[Lisboa, Terca-feira, 28 junho 2016.]
* Arnoldo de León, They Called Them Greasers: Anglo Attitudes Towards Mexicans in Texas, 1821-1900.
Ch. 3, “An Indolent People.”
(Here as elsewhere in American attitudes towards ‘alien’ racialized immigrant workers, over and over again we see attacks on Tejano/as for subsisting on little food and ramshackle housing–violation of rights of property and free enterprise for the poor, and disrespect for the livelihood and subsistence of the poor, allegedly in the name of thrift and enterprise (?!) but actually in the defense of bourgeois habit — cf. Scratching By.)
Open conflicts between Latin-Americans and the Anglo-Saxons who settled in Texas during the nineteenth century made for strained relationships early in the history of the state. As time went on, the “Anglo” group became dominant; by far the great majority of the Latin-Americans never gained a firm foothold on the socio-economic ladder of Texas life. By the 1920’s, the Latin group was clearly relegated to a  position comparable almost to that of the Negro population of the state.
Discrimination against the Latin-American has been most evident in three ways. First, they have not enjoyed equality of status in such public places as theatres, hotels, restaurants, or barber shops. Secondly, they have for the most part been forced to accept the lowest paid jobs in the Texas economy; few are in key business positions or in the professional class. Thirdly, by far the great majority of Latin-American children drop out of school after the fourth grade, and until 1943 those who did attend were generally segregated from “Anglo” students.
From Everett Ross Clinchy, Jr. , Equality of Opportunity for Latin-Americans in Texas: A study of the economic, social, and educational discrimination against Latin-Americans in Texas, and of the efforts of the state government on their behalf. Dissertation, Columbia University. 1954. Reprint edition 1974 by Arno Press, Inc. First and second page of Abstract.
From Martha Menchaca, “The Anti-Miscegenation History of the American Southwest, 1837 to 1970: Transforming Racial Ideology into Law,” Cultural Dynamics 20, no. 3 (2008), 287.
As the Mexicans’ social status declined so did intermarriage. Mexican women were no longer sought after as marriage partners by Anglo American men, a practice that had been common in San Antonio and Laredo, two cities with a majority Mexican population. In 1855, Texan land investor John Donelson Coffee noted in a letter to his cousin that Mexicans were no longer accepted in Anglo American social circles (Boom, 1966: 283). According to Donelson, in San Antonio Anglo Americans socialized with four or five Mexican families and only considered the single women of these families acceptable marriage partners. These women were described as light complexioned, unlike the rest of the Mexican women who Donelson derogatorily called “greaser” and characterized them to be dark like mulattas (Boom, 1966: 283). Corroborating Donelson’s observations are the marriage records from San Antonio. By the late 1840s, only a handful of Mexican women married Anglo American men and, in 1850, out of 60 Anglo American marriages only 4 involved Mexican brides, a pattern that continued into the 1860s (Bean and Bradshaw, 1970: 394; Dysart, 1976: 369).
From David Montejano, Anglos and Mexicans in the Making of Texas, 1836-1986, pp. 34-36.
Although the American presence generally represented a new class in an old Mexican society, it did not completely transform the traditional authority structure. On the contrary, the American merchants and lawyers merely affixed themselves atop the Mexican hierarchy. In some cases they intermarried and became an extension of the old elite. For individual families of the Mexican elite, intermarriage was a convenient way of containing the effects of Anglo military victory on their status, authority, and class position. For the ambitious Anglo  merchant and soldier with little capital, it was an easy way of acquiring land. The social basis for postwar governance, in other words, rested on the class character of the Mexican settlements.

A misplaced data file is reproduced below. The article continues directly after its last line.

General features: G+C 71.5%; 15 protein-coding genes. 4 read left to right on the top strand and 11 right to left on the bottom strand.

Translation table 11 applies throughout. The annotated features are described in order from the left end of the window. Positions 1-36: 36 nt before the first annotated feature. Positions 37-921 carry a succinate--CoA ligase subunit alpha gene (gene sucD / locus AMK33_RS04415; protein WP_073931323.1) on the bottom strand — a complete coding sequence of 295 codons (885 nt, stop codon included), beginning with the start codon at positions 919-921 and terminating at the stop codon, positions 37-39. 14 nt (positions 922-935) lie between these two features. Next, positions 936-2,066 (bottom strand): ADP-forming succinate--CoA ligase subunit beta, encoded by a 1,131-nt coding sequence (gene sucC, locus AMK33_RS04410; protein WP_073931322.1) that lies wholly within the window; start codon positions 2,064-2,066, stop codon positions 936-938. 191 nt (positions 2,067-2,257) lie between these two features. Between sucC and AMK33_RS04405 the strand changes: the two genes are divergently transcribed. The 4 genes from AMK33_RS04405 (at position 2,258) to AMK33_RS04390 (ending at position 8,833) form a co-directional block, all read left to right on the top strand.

These settlements were essentially a three-tiered society composed of landed elite, small land owners (rancheros) and peones. San Antonio in the 1830s, for example, was a highly structured class society. At the top were the prominent landed families, who lived in spacious flat-roofed stone houses; below them were the rancheros, who spent the greater part of their days working their cattle and horses and whose small adobe homes usually consisted of one sparsely furnished room; and at the bottom tier of the class order were the laborers, or jornaleros, who lived in jacales, which were nothing more than mud houses with thatched roofs. A prominent contemporary of the period, José María Rodríguez, described the “great distinction between the east and west side of the [San Antonio] river” in the following manner: “The west side of the river was supposed to be the residence of the first families here, and the descendants of the Indians and Spanish soldiers settled on the east side of the river. . . . Most of the Canary Islanders who lived on this [west] side took great pride in preventing any marriage with mixed races and when one did mix he lost his caste with the rest.” Although frontier conditions made this caste system somewhat fluid, and families could in generations pass from one caste to another, the lines themselves were quickly drawn. Moreover, they were distinctions that the American pioneers were quick to recognize and accept. Ample evidence points to an early accommodation between old and new elites. Although initially outside this Spanish-Mexican structure, the Anglo-Saxon pioneers were accepted–depending on their class, of course–as equals by the “Spanish” elite. By 1842, however, only six years after independence, the peaceful accommodation that had characterized Mexican-Anglo relations collapsed. The loss of land, the flight of the Mexican elite, and the Mexican War a few years later quickly eroded the influence of Mexicans.